In November 1945 the government invited Ferdinand Porsche to France to explore the possibility of relocating the Volkswagen project to France as part of the reparations package then under discussion. The events that followed show up differences of approach between auto executives and Fourth Republic politicians. On 15 December 1945, Porsche found himself invited to provide Renault with advice concerning their forthcoming Renault 4CV. Earlier that year, newly nationalised Renault had officially acquired a new boss, (after the death in suspicious circumstances of Louis Renault), the former resistance hero Pierre Lefaucheux, (he had been acting administrator since September 1944). He had been arrested by the Gestapo in June 1944, and deported to Buchenwald concentration camp. The Gestapo transferred him to Metz for interrogation, but the city was deserted because of the advancing allied front, the Germans abandoned their prisoner. Lefaucheux was enraged that anyone should think the by now almost production-ready Renault 4CV was in any way inspired by the Volkswagen, and even more enraged that the politicians should presume to send Porsche to provide advice on it. The government insisted on nine meetings involving Porsche which took place in rapid succession. Lefaucheux insisted that the meetings would have absolutely no influence on the design of the Renault 4CV, and Porsche cautiously went on record with the view that the car would be ready for large scale production in a year.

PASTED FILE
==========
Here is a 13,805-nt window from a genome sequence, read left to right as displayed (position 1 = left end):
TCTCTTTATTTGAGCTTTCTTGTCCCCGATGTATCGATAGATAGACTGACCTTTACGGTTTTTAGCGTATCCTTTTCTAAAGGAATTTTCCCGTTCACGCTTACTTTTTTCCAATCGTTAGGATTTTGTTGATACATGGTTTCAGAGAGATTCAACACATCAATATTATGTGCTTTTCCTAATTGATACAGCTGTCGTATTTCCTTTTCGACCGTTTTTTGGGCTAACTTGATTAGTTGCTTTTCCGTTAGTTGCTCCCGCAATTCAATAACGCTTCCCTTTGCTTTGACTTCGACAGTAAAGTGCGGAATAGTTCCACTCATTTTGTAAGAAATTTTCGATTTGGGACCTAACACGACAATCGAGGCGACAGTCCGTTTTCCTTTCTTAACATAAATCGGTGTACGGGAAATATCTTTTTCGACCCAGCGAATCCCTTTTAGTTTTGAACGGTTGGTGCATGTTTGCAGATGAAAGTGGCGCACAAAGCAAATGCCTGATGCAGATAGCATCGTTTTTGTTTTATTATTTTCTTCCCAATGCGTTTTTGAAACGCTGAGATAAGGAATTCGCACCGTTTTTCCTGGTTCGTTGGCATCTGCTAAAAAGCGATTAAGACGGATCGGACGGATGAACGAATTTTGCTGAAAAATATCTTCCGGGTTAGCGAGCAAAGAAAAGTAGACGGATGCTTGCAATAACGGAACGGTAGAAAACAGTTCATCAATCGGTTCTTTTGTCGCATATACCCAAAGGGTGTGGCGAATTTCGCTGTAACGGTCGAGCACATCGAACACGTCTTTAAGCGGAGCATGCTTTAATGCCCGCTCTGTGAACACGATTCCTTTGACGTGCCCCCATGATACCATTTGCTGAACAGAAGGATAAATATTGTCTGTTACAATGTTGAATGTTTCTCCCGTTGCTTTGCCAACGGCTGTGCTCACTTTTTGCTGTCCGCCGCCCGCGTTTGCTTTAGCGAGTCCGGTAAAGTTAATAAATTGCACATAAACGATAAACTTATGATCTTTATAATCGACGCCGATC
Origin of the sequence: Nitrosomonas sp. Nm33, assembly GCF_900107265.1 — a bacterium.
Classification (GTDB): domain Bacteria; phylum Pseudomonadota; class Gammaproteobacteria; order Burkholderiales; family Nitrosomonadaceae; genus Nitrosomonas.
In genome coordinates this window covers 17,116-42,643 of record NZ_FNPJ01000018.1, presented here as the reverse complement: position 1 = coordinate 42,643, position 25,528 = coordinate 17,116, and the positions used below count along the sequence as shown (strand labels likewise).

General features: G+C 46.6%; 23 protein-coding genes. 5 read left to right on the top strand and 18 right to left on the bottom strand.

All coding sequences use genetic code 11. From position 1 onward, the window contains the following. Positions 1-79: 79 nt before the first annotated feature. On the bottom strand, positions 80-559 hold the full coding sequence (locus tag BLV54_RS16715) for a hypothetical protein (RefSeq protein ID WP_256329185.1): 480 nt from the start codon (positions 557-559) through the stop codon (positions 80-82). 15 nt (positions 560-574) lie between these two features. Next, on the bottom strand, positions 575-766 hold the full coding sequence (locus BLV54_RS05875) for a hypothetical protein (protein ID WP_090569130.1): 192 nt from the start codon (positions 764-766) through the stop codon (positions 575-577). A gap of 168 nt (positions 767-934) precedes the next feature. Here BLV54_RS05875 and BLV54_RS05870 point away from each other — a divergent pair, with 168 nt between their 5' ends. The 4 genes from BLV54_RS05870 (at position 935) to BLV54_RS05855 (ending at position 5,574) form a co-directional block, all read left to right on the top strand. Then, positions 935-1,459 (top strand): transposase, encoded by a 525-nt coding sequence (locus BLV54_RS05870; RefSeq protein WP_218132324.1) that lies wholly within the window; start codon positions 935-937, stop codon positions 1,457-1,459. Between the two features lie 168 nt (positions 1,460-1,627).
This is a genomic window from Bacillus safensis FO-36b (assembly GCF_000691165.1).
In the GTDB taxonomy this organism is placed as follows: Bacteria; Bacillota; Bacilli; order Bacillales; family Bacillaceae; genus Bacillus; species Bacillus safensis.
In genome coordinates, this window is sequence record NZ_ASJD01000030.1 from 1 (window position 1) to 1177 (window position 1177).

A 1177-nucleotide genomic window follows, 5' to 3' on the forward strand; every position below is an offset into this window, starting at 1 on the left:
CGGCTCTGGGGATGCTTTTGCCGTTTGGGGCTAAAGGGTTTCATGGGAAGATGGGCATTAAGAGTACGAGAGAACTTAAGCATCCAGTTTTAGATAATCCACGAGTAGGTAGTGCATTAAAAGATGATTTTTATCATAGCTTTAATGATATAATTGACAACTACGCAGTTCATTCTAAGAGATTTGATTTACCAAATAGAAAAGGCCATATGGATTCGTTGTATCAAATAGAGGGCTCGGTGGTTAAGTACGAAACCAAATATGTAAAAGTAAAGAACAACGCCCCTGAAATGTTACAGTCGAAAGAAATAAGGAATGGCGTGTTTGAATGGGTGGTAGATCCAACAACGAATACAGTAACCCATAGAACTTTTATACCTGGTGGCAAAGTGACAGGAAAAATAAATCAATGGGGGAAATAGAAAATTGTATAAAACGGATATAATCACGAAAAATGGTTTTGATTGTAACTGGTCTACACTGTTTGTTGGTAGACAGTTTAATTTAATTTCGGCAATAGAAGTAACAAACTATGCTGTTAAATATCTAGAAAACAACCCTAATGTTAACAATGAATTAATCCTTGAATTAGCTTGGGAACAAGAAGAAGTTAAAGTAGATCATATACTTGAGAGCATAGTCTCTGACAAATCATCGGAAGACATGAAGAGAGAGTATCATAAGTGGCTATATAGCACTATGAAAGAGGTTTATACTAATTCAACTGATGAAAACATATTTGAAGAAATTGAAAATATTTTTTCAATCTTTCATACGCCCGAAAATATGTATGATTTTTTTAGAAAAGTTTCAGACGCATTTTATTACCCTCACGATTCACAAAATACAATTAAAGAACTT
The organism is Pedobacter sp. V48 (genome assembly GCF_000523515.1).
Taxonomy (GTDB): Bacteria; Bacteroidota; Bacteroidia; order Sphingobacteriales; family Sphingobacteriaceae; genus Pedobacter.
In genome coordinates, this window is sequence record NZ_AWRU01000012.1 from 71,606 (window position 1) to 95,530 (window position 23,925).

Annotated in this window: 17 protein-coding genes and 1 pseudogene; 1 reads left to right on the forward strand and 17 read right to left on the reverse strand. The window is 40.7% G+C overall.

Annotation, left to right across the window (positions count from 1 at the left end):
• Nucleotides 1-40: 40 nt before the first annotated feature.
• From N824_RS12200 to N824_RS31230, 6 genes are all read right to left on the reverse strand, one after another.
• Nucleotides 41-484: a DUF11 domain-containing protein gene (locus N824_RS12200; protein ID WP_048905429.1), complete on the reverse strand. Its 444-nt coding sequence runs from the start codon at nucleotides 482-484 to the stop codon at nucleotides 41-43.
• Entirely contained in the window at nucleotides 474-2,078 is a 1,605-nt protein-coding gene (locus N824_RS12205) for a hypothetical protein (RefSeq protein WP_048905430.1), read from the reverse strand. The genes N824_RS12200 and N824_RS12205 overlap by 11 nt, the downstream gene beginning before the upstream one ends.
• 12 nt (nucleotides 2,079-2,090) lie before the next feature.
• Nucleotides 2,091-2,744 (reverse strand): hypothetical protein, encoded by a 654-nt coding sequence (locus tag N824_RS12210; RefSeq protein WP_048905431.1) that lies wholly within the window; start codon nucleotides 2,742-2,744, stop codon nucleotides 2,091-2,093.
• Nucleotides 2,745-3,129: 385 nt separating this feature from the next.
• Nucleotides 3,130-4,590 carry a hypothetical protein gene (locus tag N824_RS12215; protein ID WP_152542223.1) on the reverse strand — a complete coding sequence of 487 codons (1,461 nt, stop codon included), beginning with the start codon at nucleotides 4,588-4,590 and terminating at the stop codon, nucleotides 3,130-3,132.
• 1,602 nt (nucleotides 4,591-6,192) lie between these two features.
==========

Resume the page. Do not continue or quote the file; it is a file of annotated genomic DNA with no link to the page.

Lefaucheux was a man with contacts. As soon as the 4CV project meetings mandated by the politicians had taken place, Porsche was arrested in connection with war crimes allegations involving the use of forced labour including French in the Volkswagen plant in Germany. Porsche was accompanied on his visit to the Renault plant by his son Ferry, and the two were offered release in return for a substantial cash payment. Porsche was able to provide only half of the amount demanded, with the result that Ferry Porsche was sent back to Germany, while Ferdinand Porsche, despite never facing any sort of trial, spent the next twenty months in a Dijon jail.
The first prototype had only two doors and was completed in 1942, and two more prototypes were produced in the following three years. Later Pierre Lefaucheux, appointed to the top job at Renault early in 1945, tested the 4CV prototype at Louis Renault's Herqueville estate.
Read more about this topic: Renault 4CV
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